The first debate between 2016 presidential nominees Hilary Clinton and Donald Trump resulted in unprecedented ratings. Whether you support Trump, Clinton, or neither, you can’t argue that the debate drew a lot of eyeballs. In fact, the event proved to be the most-watched debate in American history and spurred millions of tweets. While the trend of TV ratings has steadily increased since 1996, the jump from 67.2M viewers in 2012 to 80M viewers this year was quite substantial. If you missed the debate or would like to relive the experience, here’s a transcript from the New York Times.
With such a large portion of the US population involved in construction some way or another, issues in the construction industry were bound to pop up. This is especially true considering Donald Trump’s background of property development and management and Hilary Clinton’s father working in the industry. Whether directly, indirectly, or tangentially mentioned, here are some of the construction industry issues and topics that came up during the debate.
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Construction Topics From the First Presidential Debate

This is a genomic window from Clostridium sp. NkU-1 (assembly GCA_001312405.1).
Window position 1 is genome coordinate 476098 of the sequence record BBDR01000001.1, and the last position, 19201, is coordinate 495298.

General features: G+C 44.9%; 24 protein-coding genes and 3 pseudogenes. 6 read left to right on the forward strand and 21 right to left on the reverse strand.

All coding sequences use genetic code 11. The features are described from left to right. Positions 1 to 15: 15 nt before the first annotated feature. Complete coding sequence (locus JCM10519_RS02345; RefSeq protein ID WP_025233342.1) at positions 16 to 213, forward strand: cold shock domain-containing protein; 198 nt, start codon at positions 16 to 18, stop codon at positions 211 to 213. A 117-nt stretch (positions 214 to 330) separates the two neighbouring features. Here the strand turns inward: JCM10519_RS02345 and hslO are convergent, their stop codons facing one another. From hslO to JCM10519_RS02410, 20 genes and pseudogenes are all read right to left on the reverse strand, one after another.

The candidates may not have mentioned it directly, but green construction came up during the debate. Specifically, the candidates talked about combatting climate change, mentioned the utilization of solar panels, and further discussed clean energy. Green construction, or green building, has really taken off over the last decade or so. Whether it be the installation of solar panels, building of energy efficient projects, or the construction of a windfarm, the law can treat green projects differently. As green construction grows more and more popular, issues will continue to arise in this section of the construction industry. Currently, some of the biggest problems with green building is monitoring projects that claim to be energy efficient, properly insuring green projects, and a lack of litigation in the field.
For more on green construction, check out our post titled Where’s the Litigation in Green Construction, or take a look at the other green posts from the blog. Also, GreenBuildingLawUpdate.com is a great source for green building news.